With six double-cabs locked into low-range and the Amarok merely placed into off-road mode, the train of bakkies slowly but surely navigated all obstacles in its way. Where the Triton relished the fact that runner boards didn’t hinder its break-over angle, Hannes Grobler commented on how refined and capable its engine felt, and he noted, too, its impressive suspension articulation. That said, the Navara, while we were careful not to damage its pre-launch-fitted runner boards, easily followed the Triton.
Where the KB’s heavy-duty tyres once again proved their worth, the Amarok, here wearing 19-inch road-biased tyres and a full complement of chrome cladding, stubbornly kept pace. Indeed, it was only on particularly steep and broken surfaces where the absence of low-range meant the VW needed a bit more throttle input to follow the others as they crawled under engine load.
Just as we experienced on gravel, the Hilux relished the opportunity to show off its off-road pedigree, tackling every obstacle with confidence-inspiring tenacity. Similarly, despite its larger dimensions that make it feel slightly ungainly when compared with the Toyota, the Ranger proved just as unstoppable off the beaten track. Once again, the more compliant ride of the Ford gave it a slight advantage off-road next to the BT-50; not that the Mazda backed down from any challenge on the day, mind.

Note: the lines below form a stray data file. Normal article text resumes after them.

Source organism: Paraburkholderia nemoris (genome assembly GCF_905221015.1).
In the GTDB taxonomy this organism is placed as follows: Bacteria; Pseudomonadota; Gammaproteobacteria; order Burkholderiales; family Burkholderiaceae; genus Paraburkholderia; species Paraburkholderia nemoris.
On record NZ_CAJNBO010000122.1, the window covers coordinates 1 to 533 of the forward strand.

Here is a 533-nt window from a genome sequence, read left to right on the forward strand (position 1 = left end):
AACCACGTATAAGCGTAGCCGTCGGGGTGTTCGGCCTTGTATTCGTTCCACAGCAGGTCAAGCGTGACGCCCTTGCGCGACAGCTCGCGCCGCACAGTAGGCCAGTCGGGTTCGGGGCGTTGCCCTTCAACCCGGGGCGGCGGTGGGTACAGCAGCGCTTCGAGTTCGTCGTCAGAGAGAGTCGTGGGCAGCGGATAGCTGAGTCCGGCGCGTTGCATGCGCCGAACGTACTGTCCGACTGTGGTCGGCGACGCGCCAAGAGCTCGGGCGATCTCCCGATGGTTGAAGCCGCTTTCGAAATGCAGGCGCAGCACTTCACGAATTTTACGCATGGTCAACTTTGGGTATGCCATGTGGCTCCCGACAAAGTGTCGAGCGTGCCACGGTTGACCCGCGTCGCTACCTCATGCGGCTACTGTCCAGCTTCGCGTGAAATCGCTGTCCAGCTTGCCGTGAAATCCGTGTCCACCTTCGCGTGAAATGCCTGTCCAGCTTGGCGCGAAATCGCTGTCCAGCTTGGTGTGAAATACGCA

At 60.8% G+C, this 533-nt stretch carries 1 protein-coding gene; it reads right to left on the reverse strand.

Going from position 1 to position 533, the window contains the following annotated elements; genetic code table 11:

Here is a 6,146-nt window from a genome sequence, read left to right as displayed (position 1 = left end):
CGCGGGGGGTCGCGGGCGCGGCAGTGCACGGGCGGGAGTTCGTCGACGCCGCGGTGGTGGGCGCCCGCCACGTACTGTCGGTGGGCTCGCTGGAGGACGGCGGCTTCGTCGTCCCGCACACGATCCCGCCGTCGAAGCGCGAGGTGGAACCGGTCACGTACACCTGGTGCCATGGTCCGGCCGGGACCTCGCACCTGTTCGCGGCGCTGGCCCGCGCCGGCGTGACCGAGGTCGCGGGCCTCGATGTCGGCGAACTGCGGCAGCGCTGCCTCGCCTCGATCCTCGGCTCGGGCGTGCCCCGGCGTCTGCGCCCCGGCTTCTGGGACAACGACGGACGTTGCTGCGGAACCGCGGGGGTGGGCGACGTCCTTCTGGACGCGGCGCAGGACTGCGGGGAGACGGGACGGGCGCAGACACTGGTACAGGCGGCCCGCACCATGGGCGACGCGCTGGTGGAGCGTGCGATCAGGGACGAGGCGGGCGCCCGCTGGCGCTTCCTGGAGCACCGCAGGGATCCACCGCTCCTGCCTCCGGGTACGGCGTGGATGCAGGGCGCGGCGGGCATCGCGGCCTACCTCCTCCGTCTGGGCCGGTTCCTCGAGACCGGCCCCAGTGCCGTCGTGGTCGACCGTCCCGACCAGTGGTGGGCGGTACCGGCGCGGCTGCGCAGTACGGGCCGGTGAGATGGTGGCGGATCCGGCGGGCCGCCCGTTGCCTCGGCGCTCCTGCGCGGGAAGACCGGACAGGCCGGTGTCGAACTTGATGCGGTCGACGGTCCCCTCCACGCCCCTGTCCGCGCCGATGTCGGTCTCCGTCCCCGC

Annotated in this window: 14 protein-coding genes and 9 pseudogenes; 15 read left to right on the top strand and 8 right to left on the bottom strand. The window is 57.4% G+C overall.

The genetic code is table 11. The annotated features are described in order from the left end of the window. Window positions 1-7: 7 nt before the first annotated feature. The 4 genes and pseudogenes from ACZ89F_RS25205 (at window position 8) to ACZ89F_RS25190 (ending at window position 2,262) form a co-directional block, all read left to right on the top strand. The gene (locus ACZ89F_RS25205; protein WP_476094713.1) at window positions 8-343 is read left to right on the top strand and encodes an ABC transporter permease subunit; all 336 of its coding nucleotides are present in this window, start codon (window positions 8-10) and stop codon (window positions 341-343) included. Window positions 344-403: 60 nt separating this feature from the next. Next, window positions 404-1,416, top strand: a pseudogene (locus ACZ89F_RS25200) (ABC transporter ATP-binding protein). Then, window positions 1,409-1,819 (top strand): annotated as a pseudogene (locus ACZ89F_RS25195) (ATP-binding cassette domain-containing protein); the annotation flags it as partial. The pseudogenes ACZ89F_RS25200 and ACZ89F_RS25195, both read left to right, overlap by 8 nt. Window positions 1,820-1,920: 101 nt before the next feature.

Without deflating any tyres, it was again the KB’s rubber that helped it make light work of the sand section of the off-road course. By contrast, it was somewhat surprising to see the Navara, and its Toyo Open Country items, lose momentum as quickly as it did. Despite this, no double-cab was left behind when it came time to leave the sand.
There are few better ways to uncover a vehicle’s shortcomings and class-leading positives than when it’s stacked up against its peers in identical situations. Where each of these double-cab bakkies has attributes that should please their owners when driven in isolation, our job on the day was to see where one supersedes another based on a set of criteria that best encompasses a leisure-based 4×4 bakkie with an automatic transmission. To the final reckoning, then.
There’s a certain charm and charisma to the Isuzu that endears it to many. However, despite that recent update, there’s no escaping the fact that it can be a chore to pilot on the open road. Whether Isuzu will like it or not that we label the KB an “old faithful”, there’s honesty (and proven ruggedness) to the KB range that its owners will appreciate. But it exits first … loudly.
If Ford has proven one thing with its Ranger range, it’s that South Africans want to drive bakkies that look the part. Even without the obligatory extra kit that many plaster onto their Rangers, it’s the styling, first, that has made people want to experience the Ford. Is that perhaps why the mechanically identical BT-50 lags so far behind in terms of sales? Not ones to focus on styling, however, we remain frustrated that the Mazda, while being so closely related to the Ranger, also seems so far removed when it comes to interior treatment, specification and ride quality. It’s the next to fall.